The PTA, or Parent Teacher Association, has been in existence for many years in schools and that means fundraising. We all know that schools have been losing their government funding for years and I’m sure this pressure will continue. There are many ways parents have to, and can get involved with PTA fundraising.
Apart from the odd cake baking and turning up to events, I’ve never been really fully involved with the PTA at our school, despite having wanted to at the start. Mainly because meetings are during school time which means work time for me. I’ve helped out at events, done a bit of design work for flyers, and been someone the chair can bounce ideas off. I’ve obviously supported events by buying tickets, donating prizes and attending events. I thought I’d put together some of the fundraising events over the years I’ve been to or heard about from friends in their school. These have worked out well and could be be easy fundraising ideas for your children’s schools.
Easy fundraising ideas for school PTAs
From harder effort to the easier ones.
The basic idea behind race nights isn’t that hard to organise, but they are if you want to make lots of money. Essentially you just buy, rent or borrow a race night DVD, and show that to a group of people who pay to come to the night. The premise is that it’s like going to the races, and you have betting on the races. Providing food means a higher ticket price. You can have a paid bar and you can ask people to sponsor races or individual horses.
You will need a good MC or announcer for the races, a big screen, drink and barman, use of a school or village hall, and food. You also need someone to run the tote betting table so people can bet on the horses.
Race nights I’ve been to have sold tickets for tables, as well as individual tickets. By selling to non school people was how the big spenders came in. Bar earnings can be good if you’re doing the bar yourselves, and people are walking rather than having to drive home.
Having a great MC helps if you’re trying to get people to part with money for sponsorship. If you sell tables to groups of friends or work colleagues, then they will often egg each other on and end up paying more money. That’s what we found at the last race night we went to. Race Nights are good fun and as long as no one is too precious about having gambling at a School event, then you can raise a lot of money.
For food it’s easiest to stick with one type of food that can be be made in bulk, and then just heated upon arrival. Or buy in food to order. Examples are a couple of big pots of curry or chilli with accompaniments, lasagne, or even buying in fish and chips. Stay simple and it will keep costs down as well as avoiding complexity.
For pudding you can generally ask parents coming along to bring a dessert.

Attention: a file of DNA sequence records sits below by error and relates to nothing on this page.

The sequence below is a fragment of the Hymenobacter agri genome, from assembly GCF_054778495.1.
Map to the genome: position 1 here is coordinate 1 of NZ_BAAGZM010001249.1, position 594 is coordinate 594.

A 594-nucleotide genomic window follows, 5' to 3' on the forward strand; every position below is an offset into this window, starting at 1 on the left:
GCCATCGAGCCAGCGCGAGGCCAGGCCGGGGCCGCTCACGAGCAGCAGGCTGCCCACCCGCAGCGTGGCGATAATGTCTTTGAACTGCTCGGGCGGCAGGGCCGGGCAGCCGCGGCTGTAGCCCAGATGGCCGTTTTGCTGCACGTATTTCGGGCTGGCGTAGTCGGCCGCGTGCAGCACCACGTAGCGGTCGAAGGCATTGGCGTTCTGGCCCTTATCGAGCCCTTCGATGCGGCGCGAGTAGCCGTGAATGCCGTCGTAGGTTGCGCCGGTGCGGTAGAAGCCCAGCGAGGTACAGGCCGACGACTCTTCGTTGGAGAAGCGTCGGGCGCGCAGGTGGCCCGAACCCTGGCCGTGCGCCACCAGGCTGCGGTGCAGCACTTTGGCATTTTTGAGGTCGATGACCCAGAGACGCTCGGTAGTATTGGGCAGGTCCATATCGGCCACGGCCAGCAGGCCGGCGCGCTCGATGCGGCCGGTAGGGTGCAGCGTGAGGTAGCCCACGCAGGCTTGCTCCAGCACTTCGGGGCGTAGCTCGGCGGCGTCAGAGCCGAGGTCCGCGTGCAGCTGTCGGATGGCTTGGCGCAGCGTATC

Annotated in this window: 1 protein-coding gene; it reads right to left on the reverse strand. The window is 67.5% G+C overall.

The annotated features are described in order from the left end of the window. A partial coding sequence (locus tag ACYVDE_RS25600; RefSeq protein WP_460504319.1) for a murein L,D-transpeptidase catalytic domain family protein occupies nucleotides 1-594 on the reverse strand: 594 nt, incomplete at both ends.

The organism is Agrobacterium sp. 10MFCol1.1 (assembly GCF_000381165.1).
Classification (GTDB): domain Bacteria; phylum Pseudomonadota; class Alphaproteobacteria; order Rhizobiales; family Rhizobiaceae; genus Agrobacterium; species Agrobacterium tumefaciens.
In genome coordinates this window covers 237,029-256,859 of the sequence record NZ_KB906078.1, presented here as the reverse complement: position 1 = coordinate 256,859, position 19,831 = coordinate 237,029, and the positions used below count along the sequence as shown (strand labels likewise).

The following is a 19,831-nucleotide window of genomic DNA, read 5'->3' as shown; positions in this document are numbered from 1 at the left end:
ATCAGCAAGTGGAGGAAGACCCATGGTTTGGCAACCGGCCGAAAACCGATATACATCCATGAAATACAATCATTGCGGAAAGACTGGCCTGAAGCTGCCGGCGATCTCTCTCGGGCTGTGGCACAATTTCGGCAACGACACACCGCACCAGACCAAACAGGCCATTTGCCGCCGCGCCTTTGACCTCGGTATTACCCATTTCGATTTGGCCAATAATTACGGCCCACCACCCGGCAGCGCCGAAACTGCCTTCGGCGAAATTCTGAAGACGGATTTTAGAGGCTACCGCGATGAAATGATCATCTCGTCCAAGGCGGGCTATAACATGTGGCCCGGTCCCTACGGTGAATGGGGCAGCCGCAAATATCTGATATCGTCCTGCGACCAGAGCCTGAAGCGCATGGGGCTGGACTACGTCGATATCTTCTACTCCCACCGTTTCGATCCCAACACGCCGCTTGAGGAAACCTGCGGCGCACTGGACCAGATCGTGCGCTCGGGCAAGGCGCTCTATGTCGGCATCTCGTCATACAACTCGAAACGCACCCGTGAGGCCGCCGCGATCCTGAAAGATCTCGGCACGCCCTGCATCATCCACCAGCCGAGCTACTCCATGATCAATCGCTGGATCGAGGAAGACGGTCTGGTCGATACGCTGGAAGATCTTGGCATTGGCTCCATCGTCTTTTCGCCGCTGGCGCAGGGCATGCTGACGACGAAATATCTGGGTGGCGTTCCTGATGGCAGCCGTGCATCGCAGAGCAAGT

Then you just need plenty of people to help set up up and and wash up and pack away afterwards.
Similarly to the race night a quiz night runs much the same way for organisers. Key requirements are a good personable quiz master, food and drink, then you can charge for tickets to the event. You can then add a raffle which you can sell tickets ahead of the event for the draw on the night. Our school quiz nights when usually held in the school hall.
If you don’t have anyone good at writing quizzes you can always buy pub quiz questions online, sometimes you can find them free. You want to have different sections on topics with picture and music rounds going down well. We also add an education round which is funny if you’ve got teachers attending.
Sell tickets including food, and run a raffle alongside so you can fund raise from people who can’t attend the quiz.
A scavenger hunt is fairly easy to organise. You can get teams to enter as families, or just do one for children. It can be as simple as having pictures on a sheet for people to search around the area for, and tick off/write where they found them. Or have a list of things for the teams to find. An alternative is to set clues for them to find the answer and then the item. The complexity will depend on the audience, location and time needed
You charge teams or people to enter, have a drinks or snack stall. And you just need to ensure there are prizes. For team events, a prize for the first 3 back, for children’s events, it’s nice to provide a little medal for completing the task.
Years ago, we ran a picture sheet one to fund raise for our village nursery and we managed to raise quite a bit of money with more people turning up than we expected, running out of medals for the children.
A car wash is good fun to do if hard physical work. If you know someone with the right kit, it makes it easier. You can ever get children to help. When ours was run recently, we had stages for each car to stop at. But if you’re just on buckets and sponges or brushes, you might need to do each car in turn.
The biggest need is lots of volunteers, and good advertising in nearby villages or across the town because you can’t rely on everyone from school bringing in their cars. Charge a little more for 4x4s and larger cars.
Not just for the children, why not host a school disco for the parents. Get everyone to dress up, hire a disco and lights, sell tickets and have a bar and nibbles.
If you have an accessible (safe) river or stream nearby, why not hold a duck race. You’ll need rubber ducks (or you could do pingpong balls. Write a number on each and sell off the numbers. Then race the ducks from one point to the other, then winner get the price or a percentage of the winnings. Make sure you can safely collect the ducks up back again as you don’t want to litter.
Not always enjoyed by parents having to get sponsorship, but can do a variety of events. Sponsored read, fun run, sports activities, silence.
Auction of promises / Silent auction
There’s a couple of options for auctions. You can sell tickets to a drinks and nibbles, or even serve a meal event. Auction of promises can be fun offers or sensible ones. Get people in the community to also offer promises or services they can help with. They can be small or larger offers of help, or even a group of people offering something like painting a room or doing some gardening.
With a silent auction, you can have closed bids put in envelopes or a box, then the winning bids win the items. These can go hand in hand.